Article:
Hormone imbalances are becoming increasingly common due to changes in diet and other environmental factors. In the past, hormone problems usually only affected older women, usually in their forties and fifties. Today, more teenage girls are showing signs of hormone imbalances. For a teenage girl, the problems associated with a hormone imbalance can be particularly disturbing or embarrassing.
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Hormones are chemicals released by the endocrine system that regulate many bodily functions. Hormones are responsible for regulating cell functions, growth rate and reproductive functions. When a girl enters puberty, hormones stimulate the production of oestrogen in the ovaries, resulting in breast growth and the beginning of menstruation. Many conditions can lead to a hormone imbalance, and parents of teenage girls should be aware of signs that could indicate a hormone problem. When in doubt, it is best to check with your doctor.
Hyperthyroidism occurs when the thyroid is overactive, producing too many hormones. Symptoms can include irritability, sleeplessness, unexplained weight loss, rapid heartbeat, sensitivity to heat, an increase in perspiration and an enlarged thyroid. In very rare cases, the thyroid can become extremely enlarged and protrude from the neck. This is called a goitre. If your teenager has a combination of these symptoms, it is a good idea to check with your doctor.
Hypothyroidism is a condition where the thyroid produces too few hormones. Symptoms may include sluggishness, poor memory, poor concentration, unexplained weight gain, dry skin, hair loss, irregular periods, and a decrease in growth and sexual development. As in hyperthyroidism, hypothyroidism can also result in an enlarged thyroid. Although many of the symptoms of a thyroid condition can also be the normal effects of puberty, distinct changes in behaviour, physical condition and general well-being will help you decide when a trip to the doctor may be in order.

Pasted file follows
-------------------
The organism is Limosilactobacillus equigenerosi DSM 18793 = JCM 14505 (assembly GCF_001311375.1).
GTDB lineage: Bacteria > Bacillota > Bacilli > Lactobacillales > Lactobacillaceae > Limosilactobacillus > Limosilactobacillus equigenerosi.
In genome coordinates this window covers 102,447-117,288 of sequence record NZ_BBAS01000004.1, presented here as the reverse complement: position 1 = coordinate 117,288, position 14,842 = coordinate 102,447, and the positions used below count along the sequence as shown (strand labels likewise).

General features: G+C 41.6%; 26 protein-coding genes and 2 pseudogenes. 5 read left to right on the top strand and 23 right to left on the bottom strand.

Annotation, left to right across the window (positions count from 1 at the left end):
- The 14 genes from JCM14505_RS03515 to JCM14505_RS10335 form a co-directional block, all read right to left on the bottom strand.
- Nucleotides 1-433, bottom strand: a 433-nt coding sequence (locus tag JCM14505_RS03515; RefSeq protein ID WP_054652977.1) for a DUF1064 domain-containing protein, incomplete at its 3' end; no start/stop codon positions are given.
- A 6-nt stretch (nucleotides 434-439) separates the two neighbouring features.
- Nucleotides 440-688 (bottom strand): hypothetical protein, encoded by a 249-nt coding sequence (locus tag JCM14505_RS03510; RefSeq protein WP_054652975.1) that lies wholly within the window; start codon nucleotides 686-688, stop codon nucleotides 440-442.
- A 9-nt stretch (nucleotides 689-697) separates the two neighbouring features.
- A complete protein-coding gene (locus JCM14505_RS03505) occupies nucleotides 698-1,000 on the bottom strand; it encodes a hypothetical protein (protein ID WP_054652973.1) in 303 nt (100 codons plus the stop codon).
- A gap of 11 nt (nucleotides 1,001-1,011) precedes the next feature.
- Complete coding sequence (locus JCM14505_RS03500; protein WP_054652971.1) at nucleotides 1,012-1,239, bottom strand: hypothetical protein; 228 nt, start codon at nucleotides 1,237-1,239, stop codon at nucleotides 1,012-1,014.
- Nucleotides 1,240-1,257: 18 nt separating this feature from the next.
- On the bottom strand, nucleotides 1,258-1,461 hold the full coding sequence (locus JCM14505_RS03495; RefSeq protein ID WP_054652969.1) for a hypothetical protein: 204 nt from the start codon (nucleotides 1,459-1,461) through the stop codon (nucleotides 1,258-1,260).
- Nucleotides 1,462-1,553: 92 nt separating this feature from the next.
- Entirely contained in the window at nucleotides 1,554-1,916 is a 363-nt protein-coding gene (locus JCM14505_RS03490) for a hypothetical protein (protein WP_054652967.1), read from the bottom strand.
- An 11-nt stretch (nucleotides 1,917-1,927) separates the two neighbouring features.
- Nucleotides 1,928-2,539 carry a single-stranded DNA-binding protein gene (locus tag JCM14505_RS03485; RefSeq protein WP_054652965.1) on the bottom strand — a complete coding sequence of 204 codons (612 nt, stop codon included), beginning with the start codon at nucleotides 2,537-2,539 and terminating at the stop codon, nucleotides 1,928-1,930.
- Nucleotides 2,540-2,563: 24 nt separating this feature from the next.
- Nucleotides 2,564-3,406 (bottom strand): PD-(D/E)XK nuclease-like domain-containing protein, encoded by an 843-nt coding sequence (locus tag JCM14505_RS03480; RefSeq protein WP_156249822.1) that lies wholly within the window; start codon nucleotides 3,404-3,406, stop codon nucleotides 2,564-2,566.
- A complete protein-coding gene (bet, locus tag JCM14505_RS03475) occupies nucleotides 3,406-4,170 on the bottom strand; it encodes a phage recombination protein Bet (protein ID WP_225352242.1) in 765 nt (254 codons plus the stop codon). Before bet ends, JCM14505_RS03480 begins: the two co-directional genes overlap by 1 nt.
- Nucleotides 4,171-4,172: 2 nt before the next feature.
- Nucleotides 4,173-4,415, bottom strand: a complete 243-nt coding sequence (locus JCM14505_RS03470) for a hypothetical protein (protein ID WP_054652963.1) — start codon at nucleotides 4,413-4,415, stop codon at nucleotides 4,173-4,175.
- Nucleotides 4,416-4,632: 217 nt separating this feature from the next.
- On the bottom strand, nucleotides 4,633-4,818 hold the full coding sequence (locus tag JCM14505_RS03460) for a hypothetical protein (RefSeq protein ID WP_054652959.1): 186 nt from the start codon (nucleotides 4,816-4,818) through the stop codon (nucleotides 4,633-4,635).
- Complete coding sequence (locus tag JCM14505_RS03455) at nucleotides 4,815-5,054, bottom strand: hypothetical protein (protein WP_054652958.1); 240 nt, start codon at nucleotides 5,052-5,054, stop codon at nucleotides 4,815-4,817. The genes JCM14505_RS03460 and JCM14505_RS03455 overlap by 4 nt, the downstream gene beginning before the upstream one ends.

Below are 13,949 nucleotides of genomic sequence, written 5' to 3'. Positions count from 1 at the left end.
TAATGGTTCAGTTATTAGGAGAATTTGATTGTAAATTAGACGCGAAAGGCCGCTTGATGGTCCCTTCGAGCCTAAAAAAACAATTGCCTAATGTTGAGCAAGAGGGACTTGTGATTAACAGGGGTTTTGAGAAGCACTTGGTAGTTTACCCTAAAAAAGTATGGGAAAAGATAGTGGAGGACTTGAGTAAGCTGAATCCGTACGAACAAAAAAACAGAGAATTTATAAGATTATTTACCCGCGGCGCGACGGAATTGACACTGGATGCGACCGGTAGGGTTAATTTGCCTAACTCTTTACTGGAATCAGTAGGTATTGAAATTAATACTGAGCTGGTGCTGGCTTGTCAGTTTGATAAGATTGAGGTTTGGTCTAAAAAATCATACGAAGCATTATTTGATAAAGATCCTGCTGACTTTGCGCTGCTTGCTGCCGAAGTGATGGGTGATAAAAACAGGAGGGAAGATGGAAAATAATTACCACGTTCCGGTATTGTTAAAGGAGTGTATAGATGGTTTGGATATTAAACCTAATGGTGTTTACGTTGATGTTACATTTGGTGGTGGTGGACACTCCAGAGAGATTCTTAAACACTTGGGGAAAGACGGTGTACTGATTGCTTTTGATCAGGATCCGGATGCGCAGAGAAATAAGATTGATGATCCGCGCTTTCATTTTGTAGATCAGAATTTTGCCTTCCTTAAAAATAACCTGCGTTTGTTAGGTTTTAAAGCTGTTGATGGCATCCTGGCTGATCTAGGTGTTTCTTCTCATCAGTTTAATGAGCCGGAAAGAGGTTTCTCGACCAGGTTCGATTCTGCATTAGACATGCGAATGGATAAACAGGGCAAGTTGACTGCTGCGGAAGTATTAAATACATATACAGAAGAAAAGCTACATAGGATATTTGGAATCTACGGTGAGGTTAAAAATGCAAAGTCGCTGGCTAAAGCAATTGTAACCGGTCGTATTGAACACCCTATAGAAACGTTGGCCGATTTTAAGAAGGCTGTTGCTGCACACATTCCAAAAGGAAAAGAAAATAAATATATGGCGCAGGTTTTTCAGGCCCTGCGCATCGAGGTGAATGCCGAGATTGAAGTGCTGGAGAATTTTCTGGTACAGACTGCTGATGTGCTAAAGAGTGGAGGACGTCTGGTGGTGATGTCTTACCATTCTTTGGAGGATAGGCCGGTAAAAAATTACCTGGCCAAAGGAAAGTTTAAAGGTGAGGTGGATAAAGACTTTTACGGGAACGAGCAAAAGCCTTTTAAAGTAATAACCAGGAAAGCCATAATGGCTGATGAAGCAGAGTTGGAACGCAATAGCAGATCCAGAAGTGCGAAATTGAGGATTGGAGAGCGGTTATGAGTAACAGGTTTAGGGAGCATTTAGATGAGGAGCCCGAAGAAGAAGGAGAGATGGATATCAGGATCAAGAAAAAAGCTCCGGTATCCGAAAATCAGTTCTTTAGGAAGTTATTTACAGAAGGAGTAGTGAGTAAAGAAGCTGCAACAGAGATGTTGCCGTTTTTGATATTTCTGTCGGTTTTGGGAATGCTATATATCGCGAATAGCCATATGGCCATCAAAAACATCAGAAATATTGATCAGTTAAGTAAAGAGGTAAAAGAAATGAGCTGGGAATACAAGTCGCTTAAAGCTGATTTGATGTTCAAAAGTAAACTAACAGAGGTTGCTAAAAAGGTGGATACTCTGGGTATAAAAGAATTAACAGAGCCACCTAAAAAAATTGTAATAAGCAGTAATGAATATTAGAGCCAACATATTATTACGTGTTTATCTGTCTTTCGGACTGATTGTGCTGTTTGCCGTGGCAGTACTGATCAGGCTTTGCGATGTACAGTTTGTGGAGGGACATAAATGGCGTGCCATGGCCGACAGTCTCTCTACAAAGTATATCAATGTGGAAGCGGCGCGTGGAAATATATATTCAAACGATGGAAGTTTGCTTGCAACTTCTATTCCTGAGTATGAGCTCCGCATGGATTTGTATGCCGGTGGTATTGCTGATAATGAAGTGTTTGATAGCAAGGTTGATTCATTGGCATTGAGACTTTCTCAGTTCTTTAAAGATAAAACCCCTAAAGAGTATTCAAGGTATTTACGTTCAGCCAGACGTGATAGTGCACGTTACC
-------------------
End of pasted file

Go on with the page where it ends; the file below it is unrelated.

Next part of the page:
Polycystic Ovary Syndrome
Probably the most common hormone problem in teenage girls, polycystic ovary syndrome (PCOS) is a condition where the ovaries may be enlarged and have many small cysts. These cysts are actually follicles. A follicle occurs normally on the ovary to release the ovum, or egg, for possible fertilisation. In PCOS, many follicles occur, but no egg is released. Sometimes a girl can have PCOS but still have normal-looking ovaries. Also, PCOS is characterised by the presence of high levels of male hormones in the system. Symptoms of PCOS include irregular periods, increased facial and/or body hair growth, weight gain or obesity, acne and impaired fertility. A teenager who has two or more of these symptoms should see her doctor.
Even slight hormone changes and imbalances can have a dramatic effect on how a teenage girl feels. PMS is a broad term used to describe the physical and emotional sensitivities experienced by many women before menstruation. Some girls are more sensitive to hormone levels. As a teenage girl's hormones come in and out of balance, she may have more reactions to them, including cramps, mood swings and food cravings. To help keep your teenage girl healthy physically, hormonally and emotionally, focus on good general health. Eating a well-balanced diet (and avoiding hormone-laden processed food), drinking plenty of water, and getting extra rest during stressful times and lots of exercise will help keep her healthy.
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